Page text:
Antenatal classes: Do you need them?
By Joanna Bounds |
Antenatal classes: Do you need them?

Have you booked in for birth classes? Jane Svensson, a health education coordinator recommends all parents-to-be attend an antenatal class, as she says it's not the case that childbirth will simply come naturally on the day - not to mention the weeks and months to come. "Couples gain far more than simply labour skills and techniques, as most programs now cover life with a baby, too," she advises.

What's in a class?

Depending on the type and length of birth class you book in for, you should cover different stages of labour and how to tell when you're entering transition, breathing through contractions, facing any fears you might have, the benefits or side-effects of any drugs used during labour, along with clearing up any misconceptions picked up from the internet. And don't assume that private classes are any more 'natural' than hospital ones - many hospitals now have natural birth centres, so classes should cover the gamut of options and viewpoints.  

Pick the right class for you

To really get an idea if a class is the right one for you, start asking some questions before booking. "Make sure you contact both private and hospital classes you're interested in and really drill down and ask what's in them. There's no regulatory body in New Zealand, so programs do vary," advises Jane, adding that most classes will be able to post or email you a brochure with a class breakdown.  

Classes have changed

If your mum or older relative scoff at the idea of classes, quipping that it'll 'come naturally on the day', tell them that times have changed since they had a baby. "There were classes in the 1970s, larger lecture-style classes, often run by physios," confirms Jane. "Things have changed since then, even in the last few years. Now we're starting to do pre-conception classes and 'bringing up baby' classes."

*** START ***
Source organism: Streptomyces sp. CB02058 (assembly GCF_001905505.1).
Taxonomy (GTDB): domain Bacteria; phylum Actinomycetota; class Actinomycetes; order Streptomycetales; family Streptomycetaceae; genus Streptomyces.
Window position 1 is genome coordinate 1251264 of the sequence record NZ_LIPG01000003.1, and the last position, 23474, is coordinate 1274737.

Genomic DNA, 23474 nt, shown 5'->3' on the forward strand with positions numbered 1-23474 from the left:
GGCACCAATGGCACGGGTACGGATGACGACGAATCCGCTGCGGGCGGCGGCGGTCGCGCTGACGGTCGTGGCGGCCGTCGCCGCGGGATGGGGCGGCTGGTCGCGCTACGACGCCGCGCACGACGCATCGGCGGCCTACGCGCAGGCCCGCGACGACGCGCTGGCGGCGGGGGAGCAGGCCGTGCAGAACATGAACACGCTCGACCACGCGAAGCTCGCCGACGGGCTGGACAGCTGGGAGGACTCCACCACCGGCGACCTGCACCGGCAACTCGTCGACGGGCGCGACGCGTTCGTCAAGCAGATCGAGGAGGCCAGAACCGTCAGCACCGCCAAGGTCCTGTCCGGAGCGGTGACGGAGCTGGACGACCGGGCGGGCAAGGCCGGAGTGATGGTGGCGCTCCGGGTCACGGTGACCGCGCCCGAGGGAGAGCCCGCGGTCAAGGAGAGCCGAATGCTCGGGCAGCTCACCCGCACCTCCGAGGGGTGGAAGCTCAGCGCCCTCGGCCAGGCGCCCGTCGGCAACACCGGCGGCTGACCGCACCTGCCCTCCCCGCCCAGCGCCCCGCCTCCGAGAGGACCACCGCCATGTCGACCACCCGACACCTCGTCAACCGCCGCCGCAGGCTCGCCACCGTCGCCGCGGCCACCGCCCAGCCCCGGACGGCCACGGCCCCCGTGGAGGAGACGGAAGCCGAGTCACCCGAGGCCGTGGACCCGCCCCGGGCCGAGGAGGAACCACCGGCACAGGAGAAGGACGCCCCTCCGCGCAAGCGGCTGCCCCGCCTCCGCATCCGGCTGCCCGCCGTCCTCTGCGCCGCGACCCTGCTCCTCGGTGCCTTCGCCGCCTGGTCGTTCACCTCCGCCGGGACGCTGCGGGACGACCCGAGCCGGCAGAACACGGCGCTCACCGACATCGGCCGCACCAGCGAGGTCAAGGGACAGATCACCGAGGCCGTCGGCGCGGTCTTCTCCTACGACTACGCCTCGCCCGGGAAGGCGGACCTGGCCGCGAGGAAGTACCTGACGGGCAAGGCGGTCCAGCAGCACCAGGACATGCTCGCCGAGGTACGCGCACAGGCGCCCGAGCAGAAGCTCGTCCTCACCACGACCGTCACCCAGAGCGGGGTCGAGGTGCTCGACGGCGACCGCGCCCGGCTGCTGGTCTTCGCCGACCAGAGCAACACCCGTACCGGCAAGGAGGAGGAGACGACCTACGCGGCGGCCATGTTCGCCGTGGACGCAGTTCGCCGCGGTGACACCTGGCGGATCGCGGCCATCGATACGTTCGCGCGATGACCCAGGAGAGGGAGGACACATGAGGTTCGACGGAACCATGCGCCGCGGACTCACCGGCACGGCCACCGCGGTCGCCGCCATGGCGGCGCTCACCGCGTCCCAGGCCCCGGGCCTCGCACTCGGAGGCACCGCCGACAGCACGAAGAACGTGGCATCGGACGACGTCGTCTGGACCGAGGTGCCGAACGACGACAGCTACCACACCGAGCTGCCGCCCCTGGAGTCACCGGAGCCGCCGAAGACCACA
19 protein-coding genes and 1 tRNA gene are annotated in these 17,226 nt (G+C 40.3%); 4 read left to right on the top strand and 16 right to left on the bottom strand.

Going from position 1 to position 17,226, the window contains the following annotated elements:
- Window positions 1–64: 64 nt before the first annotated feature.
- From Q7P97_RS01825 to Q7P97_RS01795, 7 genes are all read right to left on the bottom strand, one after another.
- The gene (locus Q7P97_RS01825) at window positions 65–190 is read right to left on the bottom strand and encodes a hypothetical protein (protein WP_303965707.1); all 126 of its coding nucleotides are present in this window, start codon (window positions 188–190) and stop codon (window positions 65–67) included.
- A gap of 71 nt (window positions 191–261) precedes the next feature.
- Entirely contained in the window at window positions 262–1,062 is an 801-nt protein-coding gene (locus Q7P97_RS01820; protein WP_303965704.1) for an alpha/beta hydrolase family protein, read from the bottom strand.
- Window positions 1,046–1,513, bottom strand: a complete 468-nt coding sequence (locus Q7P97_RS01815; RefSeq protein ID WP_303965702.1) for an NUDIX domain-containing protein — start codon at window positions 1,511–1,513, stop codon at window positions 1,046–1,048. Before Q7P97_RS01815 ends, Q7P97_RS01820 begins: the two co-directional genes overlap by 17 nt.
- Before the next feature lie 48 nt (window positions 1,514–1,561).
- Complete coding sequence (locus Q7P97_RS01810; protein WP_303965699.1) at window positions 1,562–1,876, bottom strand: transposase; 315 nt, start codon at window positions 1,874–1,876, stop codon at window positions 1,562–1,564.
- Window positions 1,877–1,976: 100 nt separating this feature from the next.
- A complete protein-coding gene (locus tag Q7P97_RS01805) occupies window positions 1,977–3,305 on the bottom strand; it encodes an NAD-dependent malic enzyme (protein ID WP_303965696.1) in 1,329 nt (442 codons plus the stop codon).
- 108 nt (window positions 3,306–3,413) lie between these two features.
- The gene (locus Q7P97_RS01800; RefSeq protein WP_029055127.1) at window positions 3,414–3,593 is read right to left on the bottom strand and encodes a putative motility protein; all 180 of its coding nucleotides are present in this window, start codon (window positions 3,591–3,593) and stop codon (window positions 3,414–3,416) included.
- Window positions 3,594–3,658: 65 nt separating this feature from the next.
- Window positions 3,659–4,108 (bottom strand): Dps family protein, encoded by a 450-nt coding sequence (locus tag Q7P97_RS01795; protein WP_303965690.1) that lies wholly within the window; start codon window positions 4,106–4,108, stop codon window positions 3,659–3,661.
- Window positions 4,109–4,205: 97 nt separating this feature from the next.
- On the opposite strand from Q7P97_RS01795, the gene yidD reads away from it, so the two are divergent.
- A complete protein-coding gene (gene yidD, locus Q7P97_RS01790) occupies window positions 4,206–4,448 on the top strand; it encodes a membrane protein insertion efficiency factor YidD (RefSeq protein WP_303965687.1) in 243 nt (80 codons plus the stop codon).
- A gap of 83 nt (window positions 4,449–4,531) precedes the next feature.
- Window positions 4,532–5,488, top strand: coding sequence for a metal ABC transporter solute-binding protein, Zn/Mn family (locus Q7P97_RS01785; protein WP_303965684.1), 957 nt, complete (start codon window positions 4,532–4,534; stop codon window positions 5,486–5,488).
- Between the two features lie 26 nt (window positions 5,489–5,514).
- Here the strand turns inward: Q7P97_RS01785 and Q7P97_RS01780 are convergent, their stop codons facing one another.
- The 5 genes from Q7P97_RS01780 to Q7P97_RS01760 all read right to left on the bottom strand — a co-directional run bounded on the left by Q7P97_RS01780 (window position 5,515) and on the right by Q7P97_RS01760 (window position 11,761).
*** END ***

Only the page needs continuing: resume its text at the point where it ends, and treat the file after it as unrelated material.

Find a place by 20 weeks

Childbirth classes do tend to fill up early, so try and book in by the time you reach 20 weeks pregnancy. If the class of your choice is already full, ask your hospital to refer you to a private antenatal class in your area.  

The price is right

Prices and structures of antenatal classes vary at different hospitals and in different areas. Most ante-natal classes in New Zealand are free, particularly ones run by hospitals and family centres, but private classes at birth centres are also available at a cost.  

Dads learn too

Just as importantly, childbirth classes are as much for dads to learn from as for mums. "Men often feel like deer in headlights, so I put as much humour into my classes as possible, let them know their partners need them to be involved and make them feel that they're being helpful," explains Katie Brown, mum of three and author of Mother Me: A Mum's Guide to Balance, Wellbeing and Harmony (Macmillan), who runs yoga-based birth classes. "It can be a lovely bonding thing for partners to do together." 

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